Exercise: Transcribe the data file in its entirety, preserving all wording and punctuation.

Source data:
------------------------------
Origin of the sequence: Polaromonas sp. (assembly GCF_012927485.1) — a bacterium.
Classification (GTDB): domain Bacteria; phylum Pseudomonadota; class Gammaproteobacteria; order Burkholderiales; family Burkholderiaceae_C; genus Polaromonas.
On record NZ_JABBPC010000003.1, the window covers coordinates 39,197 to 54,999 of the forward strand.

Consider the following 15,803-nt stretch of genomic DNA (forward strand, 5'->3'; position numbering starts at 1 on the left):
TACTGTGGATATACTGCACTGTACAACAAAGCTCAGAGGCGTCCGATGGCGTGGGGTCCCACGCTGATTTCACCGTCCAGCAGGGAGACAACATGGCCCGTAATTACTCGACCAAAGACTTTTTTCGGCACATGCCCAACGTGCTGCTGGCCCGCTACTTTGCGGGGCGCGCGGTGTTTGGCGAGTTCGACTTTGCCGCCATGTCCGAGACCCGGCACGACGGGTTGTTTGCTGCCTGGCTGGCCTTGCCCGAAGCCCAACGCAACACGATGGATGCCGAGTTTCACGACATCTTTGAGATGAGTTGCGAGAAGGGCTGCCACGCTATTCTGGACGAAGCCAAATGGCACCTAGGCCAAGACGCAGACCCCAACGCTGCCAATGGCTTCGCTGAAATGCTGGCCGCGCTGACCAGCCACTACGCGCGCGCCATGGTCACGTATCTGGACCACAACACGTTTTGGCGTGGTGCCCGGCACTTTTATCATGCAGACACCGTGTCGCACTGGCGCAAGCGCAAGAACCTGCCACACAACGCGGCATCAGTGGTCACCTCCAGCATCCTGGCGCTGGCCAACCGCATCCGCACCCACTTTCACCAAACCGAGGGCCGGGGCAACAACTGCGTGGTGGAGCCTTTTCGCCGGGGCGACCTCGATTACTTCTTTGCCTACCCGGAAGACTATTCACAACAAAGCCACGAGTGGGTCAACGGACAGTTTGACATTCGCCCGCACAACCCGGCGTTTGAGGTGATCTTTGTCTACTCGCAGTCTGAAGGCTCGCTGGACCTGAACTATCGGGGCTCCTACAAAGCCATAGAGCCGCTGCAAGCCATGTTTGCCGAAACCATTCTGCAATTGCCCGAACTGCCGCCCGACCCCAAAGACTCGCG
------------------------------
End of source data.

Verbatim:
Origin of the sequence: Polaromonas sp. (assembly GCF_012927485.1) — a bacterium.
Classification (GTDB): domain Bacteria; phylum Pseudomonadota; class Gammaproteobacteria; order Burkholderiales; family Burkholderiaceae_C; genus Polaromonas.
On record NZ_JABBPC010000003.1, the window covers coordinates 39,197 to 54,999 of the forward strand.

Consider the following 15,803-nt stretch of genomic DNA (forward strand, 5'->3'; position numbering starts at 1 on the left):
TACTGTGGATATACTGCACTGTACAACAAAGCTCAGAGGCGTCCGATGGCGTGGGGTCCCACGCTGATTTCACCGTCCAGCAGGGAGACAACATGGCCCGTAATTACTCGACCAAAGACTTTTTTCGGCACATGCCCAACGTGCTGCTGGCCCGCTACTTTGCGGGGCGCGCGGTGTTTGGCGAGTTCGACTTTGCCGCCATGTCCGAGACCCGGCACGACGGGTTGTTTGCTGCCTGGCTGGCCTTGCCCGAAGCCCAACGCAACACGATGGATGCCGAGTTTCACGACATCTTTGAGATGAGTTGCGAGAAGGGCTGCCACGCTATTCTGGACGAAGCCAAATGGCACCTAGGCCAAGACGCAGACCCCAACGCTGCCAATGGCTTCGCTGAAATGCTGGCCGCGCTGACCAGCCACTACGCGCGCGCCATGGTCACGTATCTGGACCACAACACGTTTTGGCGTGGTGCCCGGCACTTTTATCATGCAGACACCGTGTCGCACTGGCGCAAGCGCAAGAACCTGCCACACAACGCGGCATCAGTGGTCACCTCCAGCATCCTGGCGCTGGCCAACCGCATCCGCACCCACTTTCACCAAACCGAGGGCCGGGGCAACAACTGCGTGGTGGAGCCTTTTCGCCGGGGCGACCTCGATTACTTCTTTGCCTACCCGGAAGACTATTCACAACAAAGCCACGAGTGGGTCAACGGACAGTTTGACATTCGCCCGCACAACCCGGCGTTTGAGGTGATCTTTGTCTACTCGCAGTCTGAAGGCTCGCTGGACCTGAACTATCGGGGCTCCTACAAAGCCATAGAGCCGCTGCAAGCCATGTTTGCCGAAACCATTCTGCAATTGCCCGAACTGCCGCCCGACCCCAAAGACTCGCG